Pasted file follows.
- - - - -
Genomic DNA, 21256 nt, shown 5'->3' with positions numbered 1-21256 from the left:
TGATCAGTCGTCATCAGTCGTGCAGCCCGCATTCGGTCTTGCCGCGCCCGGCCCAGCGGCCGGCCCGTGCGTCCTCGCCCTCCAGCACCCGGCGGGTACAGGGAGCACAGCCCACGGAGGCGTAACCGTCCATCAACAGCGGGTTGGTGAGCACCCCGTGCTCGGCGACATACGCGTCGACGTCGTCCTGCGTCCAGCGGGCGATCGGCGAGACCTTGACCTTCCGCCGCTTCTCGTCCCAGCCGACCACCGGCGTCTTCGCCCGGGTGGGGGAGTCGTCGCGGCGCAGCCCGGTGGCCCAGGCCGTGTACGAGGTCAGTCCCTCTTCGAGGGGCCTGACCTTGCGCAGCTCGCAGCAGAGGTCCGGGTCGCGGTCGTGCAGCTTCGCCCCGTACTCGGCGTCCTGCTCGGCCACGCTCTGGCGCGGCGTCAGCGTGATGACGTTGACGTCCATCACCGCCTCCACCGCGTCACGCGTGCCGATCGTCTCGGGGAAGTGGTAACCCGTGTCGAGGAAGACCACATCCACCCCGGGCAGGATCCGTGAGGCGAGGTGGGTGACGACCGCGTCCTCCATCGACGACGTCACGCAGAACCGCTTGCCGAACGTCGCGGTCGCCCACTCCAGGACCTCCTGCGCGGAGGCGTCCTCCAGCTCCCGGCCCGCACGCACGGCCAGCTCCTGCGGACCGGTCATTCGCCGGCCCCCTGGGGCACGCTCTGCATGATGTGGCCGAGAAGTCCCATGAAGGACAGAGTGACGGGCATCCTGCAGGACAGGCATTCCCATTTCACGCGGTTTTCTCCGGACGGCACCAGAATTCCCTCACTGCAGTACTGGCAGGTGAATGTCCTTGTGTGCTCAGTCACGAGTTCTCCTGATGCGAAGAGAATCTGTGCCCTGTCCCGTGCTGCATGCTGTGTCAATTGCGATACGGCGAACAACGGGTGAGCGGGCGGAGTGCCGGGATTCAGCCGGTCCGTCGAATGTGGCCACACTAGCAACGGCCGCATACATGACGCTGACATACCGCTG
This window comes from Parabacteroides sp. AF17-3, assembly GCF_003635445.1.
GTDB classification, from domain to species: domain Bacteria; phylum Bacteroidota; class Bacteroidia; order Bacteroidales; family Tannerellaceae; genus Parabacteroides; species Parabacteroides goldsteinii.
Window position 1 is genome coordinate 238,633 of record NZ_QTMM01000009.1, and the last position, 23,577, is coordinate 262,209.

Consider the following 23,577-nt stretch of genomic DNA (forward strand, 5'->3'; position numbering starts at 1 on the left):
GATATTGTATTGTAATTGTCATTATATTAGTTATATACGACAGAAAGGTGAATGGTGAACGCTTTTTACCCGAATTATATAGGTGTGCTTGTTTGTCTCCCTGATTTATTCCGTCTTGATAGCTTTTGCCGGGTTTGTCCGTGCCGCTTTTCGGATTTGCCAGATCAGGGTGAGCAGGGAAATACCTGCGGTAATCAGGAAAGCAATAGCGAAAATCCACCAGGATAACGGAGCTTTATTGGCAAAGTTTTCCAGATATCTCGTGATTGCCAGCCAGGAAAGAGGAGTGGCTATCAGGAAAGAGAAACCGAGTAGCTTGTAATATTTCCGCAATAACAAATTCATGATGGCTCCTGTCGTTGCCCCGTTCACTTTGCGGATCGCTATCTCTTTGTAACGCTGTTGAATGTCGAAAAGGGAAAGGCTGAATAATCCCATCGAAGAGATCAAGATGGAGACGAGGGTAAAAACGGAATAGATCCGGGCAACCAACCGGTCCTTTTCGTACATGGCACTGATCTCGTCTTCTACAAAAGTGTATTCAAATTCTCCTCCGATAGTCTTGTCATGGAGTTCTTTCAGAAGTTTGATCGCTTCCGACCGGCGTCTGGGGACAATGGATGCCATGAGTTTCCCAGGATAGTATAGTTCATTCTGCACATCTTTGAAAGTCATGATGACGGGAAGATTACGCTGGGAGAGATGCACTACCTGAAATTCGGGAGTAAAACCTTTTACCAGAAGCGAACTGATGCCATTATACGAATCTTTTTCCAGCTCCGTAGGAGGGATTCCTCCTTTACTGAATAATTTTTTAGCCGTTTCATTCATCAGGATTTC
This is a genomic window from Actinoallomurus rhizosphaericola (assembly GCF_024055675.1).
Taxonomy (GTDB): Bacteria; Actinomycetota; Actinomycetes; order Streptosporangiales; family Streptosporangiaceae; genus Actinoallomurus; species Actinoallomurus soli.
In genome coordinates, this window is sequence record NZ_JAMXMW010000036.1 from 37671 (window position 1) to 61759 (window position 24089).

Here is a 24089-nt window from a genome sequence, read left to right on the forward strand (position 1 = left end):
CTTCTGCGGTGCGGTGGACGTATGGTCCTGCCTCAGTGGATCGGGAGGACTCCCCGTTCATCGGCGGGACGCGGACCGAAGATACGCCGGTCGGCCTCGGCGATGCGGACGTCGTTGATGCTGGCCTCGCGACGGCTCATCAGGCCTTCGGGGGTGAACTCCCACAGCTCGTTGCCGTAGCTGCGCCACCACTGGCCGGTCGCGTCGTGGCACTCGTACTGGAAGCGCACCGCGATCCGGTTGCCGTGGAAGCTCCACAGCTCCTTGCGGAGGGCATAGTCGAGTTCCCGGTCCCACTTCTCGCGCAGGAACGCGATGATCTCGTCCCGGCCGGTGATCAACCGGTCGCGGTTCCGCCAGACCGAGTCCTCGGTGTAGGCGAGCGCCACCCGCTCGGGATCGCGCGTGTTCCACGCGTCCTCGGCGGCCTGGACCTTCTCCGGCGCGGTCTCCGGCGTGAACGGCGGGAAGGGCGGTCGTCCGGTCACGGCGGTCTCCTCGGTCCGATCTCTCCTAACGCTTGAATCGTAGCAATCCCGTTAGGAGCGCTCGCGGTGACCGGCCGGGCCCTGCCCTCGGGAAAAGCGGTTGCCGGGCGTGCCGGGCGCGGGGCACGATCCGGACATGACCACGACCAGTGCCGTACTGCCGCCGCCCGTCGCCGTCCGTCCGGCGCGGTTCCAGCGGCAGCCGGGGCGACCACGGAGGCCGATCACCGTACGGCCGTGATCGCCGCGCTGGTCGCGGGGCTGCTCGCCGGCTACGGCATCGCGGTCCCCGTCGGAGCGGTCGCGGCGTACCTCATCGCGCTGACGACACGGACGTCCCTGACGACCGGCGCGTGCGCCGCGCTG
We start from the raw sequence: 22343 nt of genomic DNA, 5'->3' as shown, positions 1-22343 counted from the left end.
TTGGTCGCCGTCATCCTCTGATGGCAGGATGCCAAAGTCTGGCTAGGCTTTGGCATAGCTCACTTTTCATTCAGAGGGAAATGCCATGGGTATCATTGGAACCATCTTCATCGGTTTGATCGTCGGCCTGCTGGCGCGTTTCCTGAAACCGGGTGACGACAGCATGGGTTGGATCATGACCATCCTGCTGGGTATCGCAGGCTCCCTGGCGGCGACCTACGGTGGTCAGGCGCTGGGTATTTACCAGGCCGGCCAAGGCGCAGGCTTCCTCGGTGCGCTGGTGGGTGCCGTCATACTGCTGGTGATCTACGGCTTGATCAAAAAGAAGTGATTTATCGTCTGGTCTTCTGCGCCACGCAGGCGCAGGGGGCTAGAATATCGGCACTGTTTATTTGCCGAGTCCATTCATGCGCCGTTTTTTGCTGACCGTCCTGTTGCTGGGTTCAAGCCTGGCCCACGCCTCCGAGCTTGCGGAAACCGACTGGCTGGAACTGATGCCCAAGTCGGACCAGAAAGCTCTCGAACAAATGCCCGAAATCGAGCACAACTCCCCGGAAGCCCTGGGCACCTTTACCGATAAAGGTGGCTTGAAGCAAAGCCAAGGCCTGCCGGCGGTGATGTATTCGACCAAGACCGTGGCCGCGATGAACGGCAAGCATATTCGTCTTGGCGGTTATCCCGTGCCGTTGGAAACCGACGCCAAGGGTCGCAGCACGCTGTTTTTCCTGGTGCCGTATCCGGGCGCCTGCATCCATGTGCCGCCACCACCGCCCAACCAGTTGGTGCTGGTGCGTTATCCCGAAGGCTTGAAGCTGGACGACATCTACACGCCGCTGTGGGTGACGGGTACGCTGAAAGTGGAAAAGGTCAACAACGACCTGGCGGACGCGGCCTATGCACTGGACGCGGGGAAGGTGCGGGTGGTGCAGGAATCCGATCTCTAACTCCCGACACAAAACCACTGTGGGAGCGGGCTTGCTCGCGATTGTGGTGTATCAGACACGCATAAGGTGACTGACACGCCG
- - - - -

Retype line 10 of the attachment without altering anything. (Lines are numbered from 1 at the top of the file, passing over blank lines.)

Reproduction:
In genome coordinates, this window is sequence record NZ_JAMXMW010000036.1 from 37671 (window position 1) to 61759 (window position 24089).